Michigan Municipal League

Michigan's economy has come back strong over the last few year, but you wouldn't know it from looking at some of our cities.
On Tuesday the Michigan Municipal League offered some solutions for what it calls a broken financial system.
The state has cut revenue-sharing with local governments by more than seven billion dollars since 2002. Dan Gilmartin says this leaves cities struggling to pay for things like road and police and fire protection.
"A lot of people feel as if we've turned the corner here in Michigan, you know, we've got more people employed and the big three are doing better and there's some good things happening in the tourist economy and all kinds of different areas so they think things are getting better and they might be getting better for state coffers but they're actually getting worse at the local level because of the system that we're in right now."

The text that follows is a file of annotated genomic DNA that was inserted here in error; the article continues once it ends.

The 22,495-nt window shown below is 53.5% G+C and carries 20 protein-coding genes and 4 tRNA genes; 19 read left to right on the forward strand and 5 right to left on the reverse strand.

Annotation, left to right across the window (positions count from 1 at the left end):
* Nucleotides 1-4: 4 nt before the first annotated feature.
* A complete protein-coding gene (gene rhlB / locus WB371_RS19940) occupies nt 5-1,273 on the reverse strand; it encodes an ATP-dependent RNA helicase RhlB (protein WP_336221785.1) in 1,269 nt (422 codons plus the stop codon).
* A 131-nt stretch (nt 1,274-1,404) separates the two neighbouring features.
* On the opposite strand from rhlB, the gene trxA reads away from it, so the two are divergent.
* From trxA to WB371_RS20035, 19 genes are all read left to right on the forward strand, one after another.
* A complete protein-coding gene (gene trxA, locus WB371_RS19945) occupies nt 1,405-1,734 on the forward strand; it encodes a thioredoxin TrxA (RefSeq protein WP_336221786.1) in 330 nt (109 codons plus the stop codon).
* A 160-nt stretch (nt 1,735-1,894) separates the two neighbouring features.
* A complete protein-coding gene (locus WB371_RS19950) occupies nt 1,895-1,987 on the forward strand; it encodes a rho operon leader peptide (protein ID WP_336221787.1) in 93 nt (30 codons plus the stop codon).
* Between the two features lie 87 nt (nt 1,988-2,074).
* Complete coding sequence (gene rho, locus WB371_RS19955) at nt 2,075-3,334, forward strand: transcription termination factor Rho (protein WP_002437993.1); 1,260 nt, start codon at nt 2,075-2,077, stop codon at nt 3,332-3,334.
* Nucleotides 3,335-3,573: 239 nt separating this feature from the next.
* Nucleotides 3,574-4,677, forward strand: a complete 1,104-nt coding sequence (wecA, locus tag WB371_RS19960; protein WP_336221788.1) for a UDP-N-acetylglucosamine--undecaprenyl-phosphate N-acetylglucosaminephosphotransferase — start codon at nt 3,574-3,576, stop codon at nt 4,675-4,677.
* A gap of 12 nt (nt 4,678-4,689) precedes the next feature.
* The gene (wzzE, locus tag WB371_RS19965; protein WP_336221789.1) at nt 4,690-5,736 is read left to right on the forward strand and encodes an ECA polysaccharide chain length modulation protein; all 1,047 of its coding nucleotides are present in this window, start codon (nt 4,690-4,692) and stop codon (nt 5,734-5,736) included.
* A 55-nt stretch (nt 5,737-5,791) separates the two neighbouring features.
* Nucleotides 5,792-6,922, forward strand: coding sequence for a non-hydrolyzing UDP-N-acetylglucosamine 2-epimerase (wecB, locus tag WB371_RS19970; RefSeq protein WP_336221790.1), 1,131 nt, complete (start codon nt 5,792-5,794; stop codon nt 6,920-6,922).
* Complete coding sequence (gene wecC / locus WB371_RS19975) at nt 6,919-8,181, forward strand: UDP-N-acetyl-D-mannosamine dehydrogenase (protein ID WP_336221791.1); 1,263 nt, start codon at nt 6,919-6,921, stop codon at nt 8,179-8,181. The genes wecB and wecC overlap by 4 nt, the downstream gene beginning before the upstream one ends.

The report recommends the state help cities come up with more modern health care plans that will allow them to control costs and stay competitive with other employers.
It also asks that state infrastructure be doled out on a regional basis instead of basing it on county and city boundaries.
And it asks lawmakers to make up for the steep cuts made to revenue sharing in the last 15 years.